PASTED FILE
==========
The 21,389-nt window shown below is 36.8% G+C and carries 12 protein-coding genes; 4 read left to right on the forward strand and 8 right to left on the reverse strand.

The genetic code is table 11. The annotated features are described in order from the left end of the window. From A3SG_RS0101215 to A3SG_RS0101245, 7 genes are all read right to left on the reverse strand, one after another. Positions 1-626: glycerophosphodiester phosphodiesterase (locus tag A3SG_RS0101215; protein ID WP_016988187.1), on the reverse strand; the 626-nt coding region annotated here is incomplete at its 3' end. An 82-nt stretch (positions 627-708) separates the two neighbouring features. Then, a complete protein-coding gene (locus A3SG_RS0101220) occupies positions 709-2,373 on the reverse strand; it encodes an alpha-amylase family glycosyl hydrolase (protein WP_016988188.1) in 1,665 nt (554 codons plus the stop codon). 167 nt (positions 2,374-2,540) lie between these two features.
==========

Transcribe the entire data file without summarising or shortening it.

The 21,389-nt window shown below is 36.8% G+C and carries 12 protein-coding genes; 4 read left to right on the forward strand and 8 right to left on the reverse strand.

The genetic code is table 11. The annotated features are described in order from the left end of the window. From A3SG_RS0101215 to A3SG_RS0101245, 7 genes are all read right to left on the reverse strand, one after another. Positions 1-626: glycerophosphodiester phosphodiesterase (locus tag A3SG_RS0101215; protein ID WP_016988187.1), on the reverse strand; the 626-nt coding region annotated here is incomplete at its 3' end. An 82-nt stretch (positions 627-708) separates the two neighbouring features. Then, a complete protein-coding gene (locus A3SG_RS0101220) occupies positions 709-2,373 on the reverse strand; it encodes an alpha-amylase family glycosyl hydrolase (protein WP_016988188.1) in 1,665 nt (554 codons plus the stop codon). 167 nt (positions 2,374-2,540) lie between these two features.